Kissing Crusaders


I’m not even ready to process the conversation I had with my beloved older brother last night. I called him this morning to add another something for him to think about, but he didn’t pick up. That’s probably a good thing because I was still feeling a little irritable and a lot tired.


I showed the photo of the kissing crusaders to my co-workers this morning and they marveled at the beauty of the moment. The facebook note I posted with the photo was simply: 74 years married. Still Standing. Prayers up everyone. One-hundred-fifty people had liked it overnight. When I showed my supervisor and a consultant sitting in the adjacent cubicle, they also ooooed and awed. When I volunteered the back story – that the kiss came after a long day of fighting, managing Grandma’s disease – they made the moment sweeter.


Michelle, supervisor said my grandparents reminded her of her aunt and uncle who were so close they took care of each other all their lives. When her uncle was put in a nursing home, her aunt took a bus to visit him every day. The day he died during her visit, she went home and died of a heart attack less than an hour later. The consultant, Tracy, said when her father was in the hospital, comatose, the doctors advised her and her siblings to tell him it was ok for him to leave. They each visited and after all eight of them told him they were fine and he could leave, he died within hours.


“That reminds me of when my brother was dying at 16,” I said. “We told him he didn’t have to stay in that body for us. He was in so much pain. The cancer had spread to his lungs. Maybe it’s time we have that conversation with my grandparents.”


I remembered giving them hints that I’m ok. Several times in the past year Grandma looked in my face and asked, “Why are you so sad?” She knows something’s not right in my marriage because she hasn’t seen my husband in almost four years. She’d told me to “turn it over to God…let God fight your battles.” But at one point Saturday she looked in my face and said, “Look at those big, pretty brown eyes.” I felt like she survived her life-threatening surgery to help me through the latest heartbreak since she’d nursed me back to whole almost twenty years ago.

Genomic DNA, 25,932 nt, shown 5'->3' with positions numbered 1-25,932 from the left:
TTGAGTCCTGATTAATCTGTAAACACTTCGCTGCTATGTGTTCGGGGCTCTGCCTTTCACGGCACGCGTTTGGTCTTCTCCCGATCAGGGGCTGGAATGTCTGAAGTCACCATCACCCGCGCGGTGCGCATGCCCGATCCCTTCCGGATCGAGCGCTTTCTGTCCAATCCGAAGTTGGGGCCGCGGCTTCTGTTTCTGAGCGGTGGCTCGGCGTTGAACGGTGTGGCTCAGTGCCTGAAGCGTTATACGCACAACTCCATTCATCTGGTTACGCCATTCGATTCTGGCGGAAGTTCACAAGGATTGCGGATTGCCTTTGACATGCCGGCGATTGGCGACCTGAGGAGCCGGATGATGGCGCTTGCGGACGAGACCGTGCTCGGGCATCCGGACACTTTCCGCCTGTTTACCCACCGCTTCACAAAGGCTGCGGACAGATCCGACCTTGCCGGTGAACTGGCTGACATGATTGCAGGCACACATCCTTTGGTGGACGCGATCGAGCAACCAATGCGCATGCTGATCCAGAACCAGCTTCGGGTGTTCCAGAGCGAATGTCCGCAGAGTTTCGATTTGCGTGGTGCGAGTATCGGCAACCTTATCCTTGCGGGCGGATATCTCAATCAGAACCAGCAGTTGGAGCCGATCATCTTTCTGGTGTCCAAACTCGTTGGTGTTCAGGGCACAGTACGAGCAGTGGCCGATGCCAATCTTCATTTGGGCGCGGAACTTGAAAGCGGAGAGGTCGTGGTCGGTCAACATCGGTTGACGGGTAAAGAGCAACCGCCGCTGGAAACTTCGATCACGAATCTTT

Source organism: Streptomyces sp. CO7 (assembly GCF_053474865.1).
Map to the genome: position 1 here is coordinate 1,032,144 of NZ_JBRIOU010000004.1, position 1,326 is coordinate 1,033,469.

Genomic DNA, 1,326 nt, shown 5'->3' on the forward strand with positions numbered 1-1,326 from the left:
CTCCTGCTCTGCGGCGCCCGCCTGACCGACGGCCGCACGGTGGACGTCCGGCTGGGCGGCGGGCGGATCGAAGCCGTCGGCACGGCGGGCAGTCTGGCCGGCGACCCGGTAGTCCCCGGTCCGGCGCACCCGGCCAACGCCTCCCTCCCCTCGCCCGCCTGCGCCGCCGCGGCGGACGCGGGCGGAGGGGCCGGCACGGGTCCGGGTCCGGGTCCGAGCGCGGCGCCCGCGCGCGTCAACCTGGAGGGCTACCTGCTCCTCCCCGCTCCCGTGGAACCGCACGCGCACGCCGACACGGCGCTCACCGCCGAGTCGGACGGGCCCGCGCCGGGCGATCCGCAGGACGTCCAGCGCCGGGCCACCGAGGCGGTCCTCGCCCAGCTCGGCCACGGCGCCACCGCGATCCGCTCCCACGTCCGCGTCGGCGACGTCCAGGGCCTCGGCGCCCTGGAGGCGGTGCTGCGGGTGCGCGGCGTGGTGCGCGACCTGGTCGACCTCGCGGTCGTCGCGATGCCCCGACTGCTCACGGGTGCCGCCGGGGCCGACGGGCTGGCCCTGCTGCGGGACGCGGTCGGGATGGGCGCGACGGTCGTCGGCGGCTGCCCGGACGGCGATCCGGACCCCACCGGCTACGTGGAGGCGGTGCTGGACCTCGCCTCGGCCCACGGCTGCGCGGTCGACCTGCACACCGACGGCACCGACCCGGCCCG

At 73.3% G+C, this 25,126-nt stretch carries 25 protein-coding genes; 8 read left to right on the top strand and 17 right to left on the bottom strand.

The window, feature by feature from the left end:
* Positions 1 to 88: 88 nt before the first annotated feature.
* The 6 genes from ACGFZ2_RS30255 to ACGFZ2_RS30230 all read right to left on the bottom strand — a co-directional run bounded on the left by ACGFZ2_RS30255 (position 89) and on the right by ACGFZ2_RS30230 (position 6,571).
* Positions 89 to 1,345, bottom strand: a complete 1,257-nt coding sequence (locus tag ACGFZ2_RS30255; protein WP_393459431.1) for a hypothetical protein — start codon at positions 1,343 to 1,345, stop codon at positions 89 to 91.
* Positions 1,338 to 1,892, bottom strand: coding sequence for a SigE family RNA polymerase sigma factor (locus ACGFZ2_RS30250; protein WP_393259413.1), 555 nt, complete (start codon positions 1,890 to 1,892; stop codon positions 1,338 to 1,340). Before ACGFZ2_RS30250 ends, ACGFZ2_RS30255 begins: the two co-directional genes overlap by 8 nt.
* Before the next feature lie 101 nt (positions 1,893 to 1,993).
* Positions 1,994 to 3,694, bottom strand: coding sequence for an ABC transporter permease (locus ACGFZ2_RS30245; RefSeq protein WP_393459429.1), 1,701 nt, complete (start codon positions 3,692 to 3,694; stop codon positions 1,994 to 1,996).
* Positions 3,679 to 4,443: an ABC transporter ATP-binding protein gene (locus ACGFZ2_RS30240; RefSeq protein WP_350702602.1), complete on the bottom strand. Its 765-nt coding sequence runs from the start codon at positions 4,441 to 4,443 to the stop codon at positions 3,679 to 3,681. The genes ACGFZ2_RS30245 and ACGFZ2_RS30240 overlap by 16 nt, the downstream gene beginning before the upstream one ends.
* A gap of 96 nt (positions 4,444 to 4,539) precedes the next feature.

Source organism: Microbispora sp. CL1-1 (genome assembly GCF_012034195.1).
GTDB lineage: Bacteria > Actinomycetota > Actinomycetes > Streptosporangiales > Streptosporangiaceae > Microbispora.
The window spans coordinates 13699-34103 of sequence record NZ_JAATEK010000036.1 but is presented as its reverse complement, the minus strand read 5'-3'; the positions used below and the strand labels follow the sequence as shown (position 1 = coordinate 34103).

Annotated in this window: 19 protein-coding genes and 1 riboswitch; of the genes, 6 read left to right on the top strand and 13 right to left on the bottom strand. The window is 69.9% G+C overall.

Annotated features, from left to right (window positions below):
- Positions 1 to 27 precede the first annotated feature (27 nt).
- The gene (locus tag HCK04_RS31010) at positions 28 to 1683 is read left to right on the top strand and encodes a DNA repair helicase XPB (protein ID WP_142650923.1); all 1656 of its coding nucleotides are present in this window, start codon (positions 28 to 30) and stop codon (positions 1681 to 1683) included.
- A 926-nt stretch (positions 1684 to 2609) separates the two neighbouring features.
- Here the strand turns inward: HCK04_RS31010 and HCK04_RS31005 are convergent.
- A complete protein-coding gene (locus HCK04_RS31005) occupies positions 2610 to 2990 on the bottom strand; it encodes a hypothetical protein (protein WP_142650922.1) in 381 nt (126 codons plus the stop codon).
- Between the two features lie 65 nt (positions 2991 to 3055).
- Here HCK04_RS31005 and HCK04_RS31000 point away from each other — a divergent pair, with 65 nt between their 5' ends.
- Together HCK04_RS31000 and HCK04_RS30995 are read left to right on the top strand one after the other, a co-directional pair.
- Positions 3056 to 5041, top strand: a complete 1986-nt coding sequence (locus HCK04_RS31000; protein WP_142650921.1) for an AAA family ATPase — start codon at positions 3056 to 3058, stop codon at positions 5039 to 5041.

I remembered telling Granddad that I’m ok yesterday when he asked about my job.


“How did the people act about you taking off early today,” he said, speaking over his shoulder as he stood at the sink washing greens.


“No problem. This job is waaaay less demanding than any job I’ve had before. I’m not in charge, so it’s not all on my shoulders. All I have to do is make sure my work gets done and I put in the hours,” I said.


“What about the people you’re working with? How are they?”


“My supervisor is great! She’s a praying woman. In fact, we pray together every week,” I said.


“That’s a change from that last one you had cursing you,” he said. We both laughed.


“Yep. My mother-in-law told me to not just pray for any job, but pray for my divine job,” I said. “I really feel like this is a divine job.”


With that, I realized I was telling him I am financially secure enough and although my husband has never visited their church for Sunday service with me, I’m not in a wilderness of some sort. My mother-in-law has been the moral support I’ve needed.


Maybe later today I will ask my mother what she thinks about us each having that conversation with both of our elders, assuring them that we’re ok and they are free to go. I think she will say they are seeing and sensing how well we are and they will leave when they feel like they’ve given us all they can and that we’ve received all we can.


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